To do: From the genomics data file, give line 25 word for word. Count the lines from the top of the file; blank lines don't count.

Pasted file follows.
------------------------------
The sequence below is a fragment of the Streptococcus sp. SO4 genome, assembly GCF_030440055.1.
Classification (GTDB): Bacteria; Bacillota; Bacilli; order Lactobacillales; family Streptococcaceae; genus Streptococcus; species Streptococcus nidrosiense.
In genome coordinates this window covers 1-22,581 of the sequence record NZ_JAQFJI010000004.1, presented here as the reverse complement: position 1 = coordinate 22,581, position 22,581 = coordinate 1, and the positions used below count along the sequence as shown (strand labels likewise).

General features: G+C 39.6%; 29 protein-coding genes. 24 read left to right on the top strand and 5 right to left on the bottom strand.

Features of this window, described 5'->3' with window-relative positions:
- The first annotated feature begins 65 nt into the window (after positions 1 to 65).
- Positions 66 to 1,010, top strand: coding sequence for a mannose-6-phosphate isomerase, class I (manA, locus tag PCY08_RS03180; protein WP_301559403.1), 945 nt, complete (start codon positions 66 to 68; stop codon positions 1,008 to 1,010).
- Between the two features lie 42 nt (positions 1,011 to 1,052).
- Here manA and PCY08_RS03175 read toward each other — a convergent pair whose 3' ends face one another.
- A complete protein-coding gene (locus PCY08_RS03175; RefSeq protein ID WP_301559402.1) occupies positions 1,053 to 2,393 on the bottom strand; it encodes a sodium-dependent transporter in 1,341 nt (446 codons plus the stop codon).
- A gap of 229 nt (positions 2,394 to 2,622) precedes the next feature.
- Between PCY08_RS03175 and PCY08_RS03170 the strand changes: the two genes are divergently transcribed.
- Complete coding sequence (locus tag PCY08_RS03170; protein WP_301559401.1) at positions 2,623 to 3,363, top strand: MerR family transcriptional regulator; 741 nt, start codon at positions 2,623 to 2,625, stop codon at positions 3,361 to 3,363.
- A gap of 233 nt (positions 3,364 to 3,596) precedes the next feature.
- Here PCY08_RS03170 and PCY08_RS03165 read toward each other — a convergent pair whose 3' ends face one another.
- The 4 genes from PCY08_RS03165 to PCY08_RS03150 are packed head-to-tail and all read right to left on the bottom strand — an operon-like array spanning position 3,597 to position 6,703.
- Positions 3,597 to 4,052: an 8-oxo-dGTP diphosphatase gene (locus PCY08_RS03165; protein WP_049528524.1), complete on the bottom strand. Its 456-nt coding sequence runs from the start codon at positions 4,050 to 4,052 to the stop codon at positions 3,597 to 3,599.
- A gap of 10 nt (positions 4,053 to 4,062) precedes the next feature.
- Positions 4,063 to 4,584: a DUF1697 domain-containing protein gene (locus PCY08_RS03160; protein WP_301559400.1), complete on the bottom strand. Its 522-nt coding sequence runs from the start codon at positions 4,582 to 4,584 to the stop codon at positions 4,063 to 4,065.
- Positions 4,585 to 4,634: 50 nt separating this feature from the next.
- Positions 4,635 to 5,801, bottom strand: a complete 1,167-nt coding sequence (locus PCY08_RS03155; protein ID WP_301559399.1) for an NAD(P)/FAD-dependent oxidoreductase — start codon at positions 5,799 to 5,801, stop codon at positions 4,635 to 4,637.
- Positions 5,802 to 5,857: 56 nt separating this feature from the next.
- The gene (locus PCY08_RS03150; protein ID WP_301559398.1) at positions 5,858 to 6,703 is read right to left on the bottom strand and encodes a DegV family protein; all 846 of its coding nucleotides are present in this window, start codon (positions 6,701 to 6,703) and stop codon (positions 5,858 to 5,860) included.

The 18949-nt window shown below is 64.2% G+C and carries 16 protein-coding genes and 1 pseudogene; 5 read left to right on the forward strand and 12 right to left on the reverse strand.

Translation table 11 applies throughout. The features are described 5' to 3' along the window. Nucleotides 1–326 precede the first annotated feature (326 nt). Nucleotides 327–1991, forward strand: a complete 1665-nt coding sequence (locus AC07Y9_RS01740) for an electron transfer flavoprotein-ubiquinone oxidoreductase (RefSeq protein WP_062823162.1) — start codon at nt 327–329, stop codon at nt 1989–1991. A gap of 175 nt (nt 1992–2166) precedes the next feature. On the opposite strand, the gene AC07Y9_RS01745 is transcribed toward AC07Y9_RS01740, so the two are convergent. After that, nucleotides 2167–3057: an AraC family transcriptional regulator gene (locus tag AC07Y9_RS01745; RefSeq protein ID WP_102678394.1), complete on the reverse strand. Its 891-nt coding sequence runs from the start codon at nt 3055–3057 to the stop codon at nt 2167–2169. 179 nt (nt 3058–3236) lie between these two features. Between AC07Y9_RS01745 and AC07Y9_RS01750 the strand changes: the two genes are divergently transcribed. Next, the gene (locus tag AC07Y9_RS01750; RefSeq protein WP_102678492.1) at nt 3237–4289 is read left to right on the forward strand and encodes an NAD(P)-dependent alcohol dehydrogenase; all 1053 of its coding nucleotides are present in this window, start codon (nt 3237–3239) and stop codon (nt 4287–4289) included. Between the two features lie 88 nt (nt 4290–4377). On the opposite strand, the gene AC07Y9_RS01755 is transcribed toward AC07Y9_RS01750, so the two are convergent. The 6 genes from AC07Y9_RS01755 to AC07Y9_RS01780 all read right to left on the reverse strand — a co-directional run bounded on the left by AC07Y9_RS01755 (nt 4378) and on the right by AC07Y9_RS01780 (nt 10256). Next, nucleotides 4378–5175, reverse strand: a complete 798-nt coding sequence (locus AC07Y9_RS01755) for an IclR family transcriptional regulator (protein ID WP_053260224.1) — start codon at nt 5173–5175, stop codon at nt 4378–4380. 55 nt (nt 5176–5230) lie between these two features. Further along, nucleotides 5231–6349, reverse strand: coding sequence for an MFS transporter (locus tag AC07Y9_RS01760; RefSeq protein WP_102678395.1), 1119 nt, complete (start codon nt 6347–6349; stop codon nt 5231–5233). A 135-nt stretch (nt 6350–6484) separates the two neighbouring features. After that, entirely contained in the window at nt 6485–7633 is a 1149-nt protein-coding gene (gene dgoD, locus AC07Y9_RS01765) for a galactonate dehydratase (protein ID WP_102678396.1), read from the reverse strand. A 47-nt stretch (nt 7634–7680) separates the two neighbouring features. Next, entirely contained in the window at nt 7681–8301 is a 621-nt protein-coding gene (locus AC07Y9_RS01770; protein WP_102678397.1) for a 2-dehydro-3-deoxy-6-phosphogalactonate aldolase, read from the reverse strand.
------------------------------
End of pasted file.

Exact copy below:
Translation table 11 applies throughout. The features are described 5' to 3' along the window. Nucleotides 1–326 precede the first annotated feature (326 nt). Nucleotides 327–1991, forward strand: a complete 1665-nt coding sequence (locus AC07Y9_RS01740) for an electron transfer flavoprotein-ubiquinone oxidoreductase (RefSeq protein WP_062823162.1) — start codon at nt 327–329, stop codon at nt 1989–1991. A gap of 175 nt (nt 1992–2166) precedes the next feature. On the opposite strand, the gene AC07Y9_RS01745 is transcribed toward AC07Y9_RS01740, so the two are convergent. After that, nucleotides 2167–3057: an AraC family transcriptional regulator gene (locus tag AC07Y9_RS01745; RefSeq protein ID WP_102678394.1), complete on the reverse strand. Its 891-nt coding sequence runs from the start codon at nt 3055–3057 to the stop codon at nt 2167–2169. 179 nt (nt 3058–3236) lie between these two features. Between AC07Y9_RS01745 and AC07Y9_RS01750 the strand changes: the two genes are divergently transcribed. Next, the gene (locus tag AC07Y9_RS01750; RefSeq protein WP_102678492.1) at nt 3237–4289 is read left to right on the forward strand and encodes an NAD(P)-dependent alcohol dehydrogenase; all 1053 of its coding nucleotides are present in this window, start codon (nt 3237–3239) and stop codon (nt 4287–4289) included. Between the two features lie 88 nt (nt 4290–4377). On the opposite strand, the gene AC07Y9_RS01755 is transcribed toward AC07Y9_RS01750, so the two are convergent. The 6 genes from AC07Y9_RS01755 to AC07Y9_RS01780 all read right to left on the reverse strand — a co-directional run bounded on the left by AC07Y9_RS01755 (nt 4378) and on the right by AC07Y9_RS01780 (nt 10256). Next, nucleotides 4378–5175, reverse strand: a complete 798-nt coding sequence (locus AC07Y9_RS01755) for an IclR family transcriptional regulator (protein ID WP_053260224.1) — start codon at nt 5173–5175, stop codon at nt 4378–4380. 55 nt (nt 5176–5230) lie between these two features. Further along, nucleotides 5231–6349, reverse strand: coding sequence for an MFS transporter (locus tag AC07Y9_RS01760; RefSeq protein WP_102678395.1), 1119 nt, complete (start codon nt 6347–6349; stop codon nt 5231–5233). A 135-nt stretch (nt 6350–6484) separates the two neighbouring features. After that, entirely contained in the window at nt 6485–7633 is a 1149-nt protein-coding gene (gene dgoD, locus AC07Y9_RS01765) for a galactonate dehydratase (protein ID WP_102678396.1), read from the reverse strand. A 47-nt stretch (nt 7634–7680) separates the two neighbouring features. Next, entirely contained in the window at nt 7681–8301 is a 621-nt protein-coding gene (locus AC07Y9_RS01770; protein WP_102678397.1) for a 2-dehydro-3-deoxy-6-phosphogalactonate aldolase, read from the reverse strand.